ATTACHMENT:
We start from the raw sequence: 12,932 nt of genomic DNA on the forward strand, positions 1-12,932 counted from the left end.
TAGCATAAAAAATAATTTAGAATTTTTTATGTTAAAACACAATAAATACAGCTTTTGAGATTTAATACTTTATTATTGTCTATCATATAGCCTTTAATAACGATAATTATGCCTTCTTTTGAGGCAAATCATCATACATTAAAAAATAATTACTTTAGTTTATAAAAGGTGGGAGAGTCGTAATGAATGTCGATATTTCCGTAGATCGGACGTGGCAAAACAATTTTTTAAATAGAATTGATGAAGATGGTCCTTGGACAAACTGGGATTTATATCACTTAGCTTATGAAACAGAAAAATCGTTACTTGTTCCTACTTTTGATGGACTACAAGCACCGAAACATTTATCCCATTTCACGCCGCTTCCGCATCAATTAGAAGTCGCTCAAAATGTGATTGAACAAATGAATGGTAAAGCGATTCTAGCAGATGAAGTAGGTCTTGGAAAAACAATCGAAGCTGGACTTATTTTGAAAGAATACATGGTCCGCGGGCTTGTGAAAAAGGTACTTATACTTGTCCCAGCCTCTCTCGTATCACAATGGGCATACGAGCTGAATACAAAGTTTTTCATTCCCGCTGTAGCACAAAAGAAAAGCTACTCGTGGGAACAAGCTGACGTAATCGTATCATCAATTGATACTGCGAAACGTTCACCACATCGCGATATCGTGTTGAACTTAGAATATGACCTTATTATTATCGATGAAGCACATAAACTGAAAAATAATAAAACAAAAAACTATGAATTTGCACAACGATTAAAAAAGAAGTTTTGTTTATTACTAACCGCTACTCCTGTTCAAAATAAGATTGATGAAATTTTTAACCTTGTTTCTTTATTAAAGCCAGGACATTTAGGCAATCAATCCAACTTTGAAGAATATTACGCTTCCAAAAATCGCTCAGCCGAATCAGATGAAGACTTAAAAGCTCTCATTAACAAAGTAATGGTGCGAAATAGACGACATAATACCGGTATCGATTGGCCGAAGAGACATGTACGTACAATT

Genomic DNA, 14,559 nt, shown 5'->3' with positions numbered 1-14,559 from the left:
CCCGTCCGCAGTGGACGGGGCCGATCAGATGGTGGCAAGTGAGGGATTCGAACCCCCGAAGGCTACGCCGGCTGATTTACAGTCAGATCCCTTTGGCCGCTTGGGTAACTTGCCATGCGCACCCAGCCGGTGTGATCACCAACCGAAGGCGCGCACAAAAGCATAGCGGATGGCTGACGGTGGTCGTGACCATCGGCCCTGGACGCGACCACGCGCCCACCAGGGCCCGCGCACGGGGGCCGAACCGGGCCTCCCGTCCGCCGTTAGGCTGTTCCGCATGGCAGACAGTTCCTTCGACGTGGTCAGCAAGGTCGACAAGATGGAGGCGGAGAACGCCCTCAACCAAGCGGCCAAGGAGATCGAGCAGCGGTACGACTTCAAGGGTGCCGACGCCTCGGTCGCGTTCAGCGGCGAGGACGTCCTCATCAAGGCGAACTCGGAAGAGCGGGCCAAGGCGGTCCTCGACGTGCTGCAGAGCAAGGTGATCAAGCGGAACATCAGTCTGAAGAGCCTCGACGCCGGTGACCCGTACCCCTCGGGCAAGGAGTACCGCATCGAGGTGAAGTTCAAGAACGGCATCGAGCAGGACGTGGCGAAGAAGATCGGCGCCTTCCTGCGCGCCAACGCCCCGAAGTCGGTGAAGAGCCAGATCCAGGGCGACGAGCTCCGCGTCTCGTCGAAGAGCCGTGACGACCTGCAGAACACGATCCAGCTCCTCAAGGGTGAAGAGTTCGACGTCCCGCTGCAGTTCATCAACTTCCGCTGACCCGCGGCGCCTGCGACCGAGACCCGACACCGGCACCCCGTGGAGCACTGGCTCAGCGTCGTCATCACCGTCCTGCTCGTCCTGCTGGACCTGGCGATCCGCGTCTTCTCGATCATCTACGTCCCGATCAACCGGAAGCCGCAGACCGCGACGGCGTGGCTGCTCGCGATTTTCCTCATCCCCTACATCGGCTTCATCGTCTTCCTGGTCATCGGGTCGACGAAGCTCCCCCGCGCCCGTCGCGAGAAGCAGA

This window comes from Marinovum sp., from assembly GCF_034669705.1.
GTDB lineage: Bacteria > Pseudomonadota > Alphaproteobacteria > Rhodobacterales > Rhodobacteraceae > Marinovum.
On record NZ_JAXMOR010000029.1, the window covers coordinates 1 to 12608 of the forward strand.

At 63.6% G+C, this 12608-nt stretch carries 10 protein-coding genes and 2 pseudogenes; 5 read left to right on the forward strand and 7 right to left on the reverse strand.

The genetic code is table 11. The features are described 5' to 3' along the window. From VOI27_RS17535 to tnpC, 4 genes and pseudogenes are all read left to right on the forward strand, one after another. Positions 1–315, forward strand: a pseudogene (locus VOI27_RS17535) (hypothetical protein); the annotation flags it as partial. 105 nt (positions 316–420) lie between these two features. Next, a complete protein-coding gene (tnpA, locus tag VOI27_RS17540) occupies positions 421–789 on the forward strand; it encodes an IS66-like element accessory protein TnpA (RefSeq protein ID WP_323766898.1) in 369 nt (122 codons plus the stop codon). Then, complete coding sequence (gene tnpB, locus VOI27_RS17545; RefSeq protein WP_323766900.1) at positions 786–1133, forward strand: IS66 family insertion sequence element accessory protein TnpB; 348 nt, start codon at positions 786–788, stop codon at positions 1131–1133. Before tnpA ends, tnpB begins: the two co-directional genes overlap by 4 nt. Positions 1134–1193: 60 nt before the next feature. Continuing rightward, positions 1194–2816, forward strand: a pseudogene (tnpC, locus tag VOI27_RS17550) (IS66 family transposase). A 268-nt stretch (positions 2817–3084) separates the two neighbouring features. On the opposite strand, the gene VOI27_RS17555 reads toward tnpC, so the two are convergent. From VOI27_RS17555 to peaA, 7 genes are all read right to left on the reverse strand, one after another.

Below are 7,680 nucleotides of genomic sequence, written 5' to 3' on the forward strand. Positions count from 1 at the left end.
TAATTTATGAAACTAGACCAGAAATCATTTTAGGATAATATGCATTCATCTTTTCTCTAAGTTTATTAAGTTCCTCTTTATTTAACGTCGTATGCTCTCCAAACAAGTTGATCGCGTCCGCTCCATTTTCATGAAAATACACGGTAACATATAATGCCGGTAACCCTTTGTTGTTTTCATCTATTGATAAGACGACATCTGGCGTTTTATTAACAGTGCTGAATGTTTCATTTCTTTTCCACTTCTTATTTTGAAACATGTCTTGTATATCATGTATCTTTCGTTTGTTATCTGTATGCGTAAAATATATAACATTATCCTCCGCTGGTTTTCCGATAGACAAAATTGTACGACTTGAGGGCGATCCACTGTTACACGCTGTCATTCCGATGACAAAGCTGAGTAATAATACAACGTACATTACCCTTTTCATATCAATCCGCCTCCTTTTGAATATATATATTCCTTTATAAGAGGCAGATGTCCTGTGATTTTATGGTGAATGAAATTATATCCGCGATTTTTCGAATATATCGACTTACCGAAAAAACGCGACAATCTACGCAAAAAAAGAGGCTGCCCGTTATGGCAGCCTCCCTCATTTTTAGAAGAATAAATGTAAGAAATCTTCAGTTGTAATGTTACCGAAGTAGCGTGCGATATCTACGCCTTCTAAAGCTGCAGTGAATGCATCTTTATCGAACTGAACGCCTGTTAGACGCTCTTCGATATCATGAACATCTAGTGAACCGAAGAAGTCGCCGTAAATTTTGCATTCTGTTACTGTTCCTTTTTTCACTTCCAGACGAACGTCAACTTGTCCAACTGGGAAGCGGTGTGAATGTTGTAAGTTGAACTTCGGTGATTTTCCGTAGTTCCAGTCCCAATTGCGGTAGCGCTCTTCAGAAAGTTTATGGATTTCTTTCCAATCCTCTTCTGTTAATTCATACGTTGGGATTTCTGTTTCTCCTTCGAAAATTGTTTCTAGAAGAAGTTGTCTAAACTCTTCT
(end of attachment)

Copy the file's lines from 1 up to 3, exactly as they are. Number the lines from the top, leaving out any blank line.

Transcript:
We start from the raw sequence: 12,932 nt of genomic DNA on the forward strand, positions 1-12,932 counted from the left end.
TAGCATAAAAAATAATTTAGAATTTTTTATGTTAAAACACAATAAATACAGCTTTTGAGATTTAATACTTTATTATTGTCTATCATATAGCCTTTAATAACGATAATTATGCCTTCTTTTGAGGCAAATCATCATACATTAAAAAATAATTACTTTAGTTTATAAAAGGTGGGAGAGTCGTAATGAATGTCGATATTTCCGTAGATCGGACGTGGCAAAACAATTTTTTAAATAGAATTGATGAAGATGGTCCTTGGACAAACTGGGATTTATATCACTTAGCTTATGAAACAGAAAAATCGTTACTTGTTCCTACTTTTGATGGACTACAAGCACCGAAACATTTATCCCATTTCACGCCGCTTCCGCATCAATTAGAAGTCGCTCAAAATGTGATTGAACAAATGAATGGTAAAGCGATTCTAGCAGATGAAGTAGGTCTTGGAAAAACAATCGAAGCTGGACTTATTTTGAAAGAATACATGGTCCGCGGGCTTGTGAAAAAGGTACTTATACTTGTCCCAGCCTCTCTCGTATCACAATGGGCATACGAGCTGAATACAAAGTTTTTCATTCCCGCTGTAGCACAAAAGAAAAGCTACTCGTGGGAACAAGCTGACGTAATCGTATCATCAATTGATACTGCGAAACGTTCACCACATCGCGATATCGTGTTGAACTTAGAATATGACCTTATTATTATCGATGAAGCACATAAACTGAAAAATAATAAAACAAAAAACTATGAATTTGCACAACGATTAAAAAAGAAGTTTTGTTTATTACTAACCGCTACTCCTGTTCAAAATAAGATTGATGAAATTTTTAACCTTGTTTCTTTATTAAAGCCAGGACATTTAGGCAATCAATCCAACTTTGAAGAATATTACGCTTCCAAAAATCGCTCAGCCGAATCAGATGAAGACTTAAAAGCTCTCATTAACAAAGTAATGGTGCGAAATAGACGACATAATACCGGTATCGATTGGCCGAAGAGACATGTACGTACAATT

Genomic DNA, 14,559 nt, shown 5'->3' with positions numbered 1-14,559 from the left: